The Covid-19 pandemic has had an unprecedented worldwide impact on the activities of individuals and organisations, affecting almost every aspect of business and social life. However, times of great change also often create new opportunities for entrepreneurialism and innovation, and the current crisis is no different. We have already seen significant shifts in consumer behaviour and the workplace, and the adoption of new technologies, such that by some estimates the digitalisation of the UK economy has been accelerated by up to five years as tech-enabled businesses have identified opportunities to disrupt traditional product markets through the development of new technologies and solutions.
VCT investment is crucial in supporting the SME sector and has played an important role in the growth of many of the UK’s most exciting younger businesses. VCTs provide a valuable bridge between private capital and SMEs, ensuring that entrepreneurial companies can continue to access equity finance to fund their growth.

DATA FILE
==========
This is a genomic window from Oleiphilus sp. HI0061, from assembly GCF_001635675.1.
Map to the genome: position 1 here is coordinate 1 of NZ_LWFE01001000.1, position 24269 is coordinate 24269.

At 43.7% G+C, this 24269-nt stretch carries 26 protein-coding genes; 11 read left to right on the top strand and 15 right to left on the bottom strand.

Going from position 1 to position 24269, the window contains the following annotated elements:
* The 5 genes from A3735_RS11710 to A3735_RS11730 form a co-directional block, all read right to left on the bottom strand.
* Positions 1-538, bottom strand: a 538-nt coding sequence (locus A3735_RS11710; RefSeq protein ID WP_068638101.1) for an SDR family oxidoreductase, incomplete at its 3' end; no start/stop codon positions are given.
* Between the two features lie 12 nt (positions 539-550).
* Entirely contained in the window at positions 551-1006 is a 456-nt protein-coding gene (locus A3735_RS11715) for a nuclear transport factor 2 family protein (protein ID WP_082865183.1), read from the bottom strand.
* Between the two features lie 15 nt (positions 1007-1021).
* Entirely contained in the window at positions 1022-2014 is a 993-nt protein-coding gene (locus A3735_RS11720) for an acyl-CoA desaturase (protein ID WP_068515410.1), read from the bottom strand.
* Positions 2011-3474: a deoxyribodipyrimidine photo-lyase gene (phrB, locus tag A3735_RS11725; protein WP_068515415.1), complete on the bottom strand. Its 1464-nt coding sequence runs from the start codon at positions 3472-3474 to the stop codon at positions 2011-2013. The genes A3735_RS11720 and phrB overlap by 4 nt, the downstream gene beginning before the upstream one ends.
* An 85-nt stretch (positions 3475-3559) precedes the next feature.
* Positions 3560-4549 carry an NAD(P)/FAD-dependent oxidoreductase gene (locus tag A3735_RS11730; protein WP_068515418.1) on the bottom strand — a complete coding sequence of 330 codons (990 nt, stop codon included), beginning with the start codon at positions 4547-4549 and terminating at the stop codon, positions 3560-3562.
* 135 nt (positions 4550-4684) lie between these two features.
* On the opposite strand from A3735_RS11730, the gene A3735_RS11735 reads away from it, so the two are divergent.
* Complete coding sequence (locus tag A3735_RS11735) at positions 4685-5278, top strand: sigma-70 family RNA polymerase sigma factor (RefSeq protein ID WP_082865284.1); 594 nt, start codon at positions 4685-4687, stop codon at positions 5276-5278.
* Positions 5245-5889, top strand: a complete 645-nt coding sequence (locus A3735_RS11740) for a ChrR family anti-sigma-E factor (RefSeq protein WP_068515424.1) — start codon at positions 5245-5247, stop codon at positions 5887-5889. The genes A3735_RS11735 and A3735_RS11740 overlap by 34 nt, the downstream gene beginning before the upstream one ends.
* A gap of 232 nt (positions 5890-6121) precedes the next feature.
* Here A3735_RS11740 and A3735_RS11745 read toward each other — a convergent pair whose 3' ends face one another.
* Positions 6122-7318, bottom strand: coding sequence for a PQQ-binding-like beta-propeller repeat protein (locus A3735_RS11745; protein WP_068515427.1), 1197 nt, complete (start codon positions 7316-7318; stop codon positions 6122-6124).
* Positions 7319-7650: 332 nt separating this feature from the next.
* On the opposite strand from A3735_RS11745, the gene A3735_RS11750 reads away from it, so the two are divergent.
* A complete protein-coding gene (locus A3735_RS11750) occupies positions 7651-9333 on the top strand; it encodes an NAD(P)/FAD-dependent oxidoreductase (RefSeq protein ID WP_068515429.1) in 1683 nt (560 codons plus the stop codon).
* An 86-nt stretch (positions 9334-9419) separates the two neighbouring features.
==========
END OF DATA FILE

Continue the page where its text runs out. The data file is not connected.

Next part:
Diversification and growth potential
A VCT provides exposure to a widely diversified pool of professionally vetted entrepreneurial private or AIM quoted companies that would otherwise not be accessible to a retail investor and, depending on the sector expertise and investment resource of the VCT manager, can back companies operating across a wide variety of sectors, from early-stage tech companies to specialist manufacturers. Some VCT management teams, have now been backing ambitious UK companies for 20 or more years, and have a wealth of experience in supporting early stage businesses in maximising their potential.
A number of the longest established VCTs in the market, such as Maven’s, periodically offer investors the opportunity to subscribe for new share issues through 'top-up' fundraisings, whilst benefitting from the full range of VCT tax reliefs. These fundraisings provide access not only to future new investments made by the VCT, but also allow new shareholders to benefit from further growth in the VCT’s existing portfolio. At the same time the new funds raised can benefit all new and existing shareholders, by allowing a VCT to expand and further diversify its portfolio through new and follow-on investments in fast growing private and AIM quoted businesses which have the potential to generate strong capital gains and support tax-free VCT dividends.